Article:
On this day, exactly 25 years ago, a telephone call was made. It changed the way we communicate forever and ushered in a communication revolution in India. What was different? It was the first time that a phone call was made using mobile phones – back then, massive large bricks with chunky number keys that look archaic today but way too sleek back in 1995.
The then-Union Telecom Minister Sukh Ram, and erstwhile Chief Minister of West Bengal, Jyoti Basu, spoke to each other using handheld mobile phones on July 31, 1995. It was a first for India, where two of Nokia’s earliest mobile phones were used, and the network itself – a joint venture between India’s B.K. Modi Group and Australia’s Telstra, was primitive by today’s standards, but completely uncongested.
The call made in July 1995, between the Writer’s Building in Calcutta (now Kolkata) and Sanchar Bhavan in New Delhi, was carried over this Modi Telstra’s MobileNet service. That cellular call inaugurated MobileNet services in Calcutta. The company was one of the eight companies licensed to provide cellular services in India. Two licences were awarded each for the four metropolitan cities.
Interestingly, reports state that back then, the initial phone call rates ranged from Rs 8.4 per minute for both outgoing and incoming calls, and in peak mobile phone traffic hours, the cost also went up to Rs 16.8 per minute. For the Modi-Telstra JV network operator, which later became Spice, simply establishing the network itself was a massive cost even after they estimated that their services would reach at least 10 lakh people in the near future, soon after premiering in 1995.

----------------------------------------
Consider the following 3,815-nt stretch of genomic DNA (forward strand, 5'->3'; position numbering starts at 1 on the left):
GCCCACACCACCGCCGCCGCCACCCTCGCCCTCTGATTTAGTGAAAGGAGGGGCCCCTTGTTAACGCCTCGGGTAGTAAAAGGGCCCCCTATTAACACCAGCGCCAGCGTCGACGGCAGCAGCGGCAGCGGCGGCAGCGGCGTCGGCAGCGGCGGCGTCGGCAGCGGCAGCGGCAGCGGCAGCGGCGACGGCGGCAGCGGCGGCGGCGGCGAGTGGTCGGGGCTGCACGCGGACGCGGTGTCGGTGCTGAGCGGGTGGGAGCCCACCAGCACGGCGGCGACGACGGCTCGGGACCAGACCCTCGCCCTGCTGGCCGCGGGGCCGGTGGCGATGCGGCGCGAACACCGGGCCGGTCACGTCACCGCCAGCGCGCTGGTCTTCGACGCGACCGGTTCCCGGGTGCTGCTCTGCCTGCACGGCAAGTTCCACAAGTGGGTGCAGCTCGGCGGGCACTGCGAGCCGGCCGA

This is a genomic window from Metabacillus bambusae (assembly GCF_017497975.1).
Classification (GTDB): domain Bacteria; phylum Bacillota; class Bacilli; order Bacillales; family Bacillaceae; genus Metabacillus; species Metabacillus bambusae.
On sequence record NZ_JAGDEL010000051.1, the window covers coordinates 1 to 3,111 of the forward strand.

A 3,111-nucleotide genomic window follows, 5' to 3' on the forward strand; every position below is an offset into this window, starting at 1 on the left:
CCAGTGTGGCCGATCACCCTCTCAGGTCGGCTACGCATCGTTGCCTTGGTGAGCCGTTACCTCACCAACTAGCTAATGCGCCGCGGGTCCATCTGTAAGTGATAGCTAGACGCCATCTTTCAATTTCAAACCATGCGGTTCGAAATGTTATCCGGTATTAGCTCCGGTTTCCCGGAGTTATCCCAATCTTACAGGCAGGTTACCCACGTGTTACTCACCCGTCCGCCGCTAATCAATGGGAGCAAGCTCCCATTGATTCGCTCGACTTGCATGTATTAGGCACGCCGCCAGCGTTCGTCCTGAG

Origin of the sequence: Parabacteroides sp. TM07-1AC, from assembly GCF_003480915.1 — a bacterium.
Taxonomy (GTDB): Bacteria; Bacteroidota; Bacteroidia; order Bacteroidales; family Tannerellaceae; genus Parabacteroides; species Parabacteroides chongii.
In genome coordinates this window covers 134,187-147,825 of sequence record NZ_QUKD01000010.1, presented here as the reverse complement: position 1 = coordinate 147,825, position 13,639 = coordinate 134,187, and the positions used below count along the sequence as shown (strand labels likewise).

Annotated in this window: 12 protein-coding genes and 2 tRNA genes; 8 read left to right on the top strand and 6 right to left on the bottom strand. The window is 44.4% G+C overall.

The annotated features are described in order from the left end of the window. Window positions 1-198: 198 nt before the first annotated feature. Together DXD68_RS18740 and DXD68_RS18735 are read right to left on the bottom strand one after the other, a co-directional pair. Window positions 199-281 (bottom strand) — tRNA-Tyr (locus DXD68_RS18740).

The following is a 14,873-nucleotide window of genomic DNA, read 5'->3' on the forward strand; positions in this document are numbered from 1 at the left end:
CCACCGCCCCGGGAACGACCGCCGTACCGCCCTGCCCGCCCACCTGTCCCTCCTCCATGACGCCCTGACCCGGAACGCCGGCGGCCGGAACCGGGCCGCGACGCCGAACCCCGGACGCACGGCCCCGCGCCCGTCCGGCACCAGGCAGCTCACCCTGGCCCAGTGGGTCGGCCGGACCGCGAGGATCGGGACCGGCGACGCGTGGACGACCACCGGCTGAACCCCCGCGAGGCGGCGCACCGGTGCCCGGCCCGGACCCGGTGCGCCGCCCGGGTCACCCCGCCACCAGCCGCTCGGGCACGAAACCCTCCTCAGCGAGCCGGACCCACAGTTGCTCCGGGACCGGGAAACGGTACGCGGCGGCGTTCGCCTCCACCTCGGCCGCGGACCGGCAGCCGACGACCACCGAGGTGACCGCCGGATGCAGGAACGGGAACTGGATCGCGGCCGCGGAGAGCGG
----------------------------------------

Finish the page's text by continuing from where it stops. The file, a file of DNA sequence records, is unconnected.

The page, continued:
The phones themselves weren’t affordable, either – they would cost upward of Rs 40,000, which after adding 25 years of inflation, is worth over Rs 2 lakh in today’s valuation. While it is not known exactly which mobile phones were used in India’s first ever mobile phone call, they may have been something like the security-focused Nokia 2080, or the mainstream oriented Nokia 350, or for that time, the cutting edge Nokia 880 sleek and rugged mobile phone. It had cutting edge features such as a snap-on, vibrating battery to give you silent call alerts, the ability to read three lines of text at one time to read the then-latest SMS service, and a ‘user friendly keypad’.
Telecommunications in India has come a long way since 1995. Today, just in the wireless mobile telephony market, India has around 450 million users of ‘feature phones’ – a term for non-internet-enabled mobile phones, and close to 400 million users of ‘smartphones’ – swanky sheets of glass that puts the world at your feet. Our telephony costs are next to a fraction of what it was back then – calling comes for free, while data costs less than Rs 4 per gigabyte.
While the question back then was giving one million people in India mobile devices to remain connected through, today, India’s challenge is ‘the next billion’ – an aim to bring India’s massive population online, not just through mobile telephony, but with the interconnectivity of the internet.
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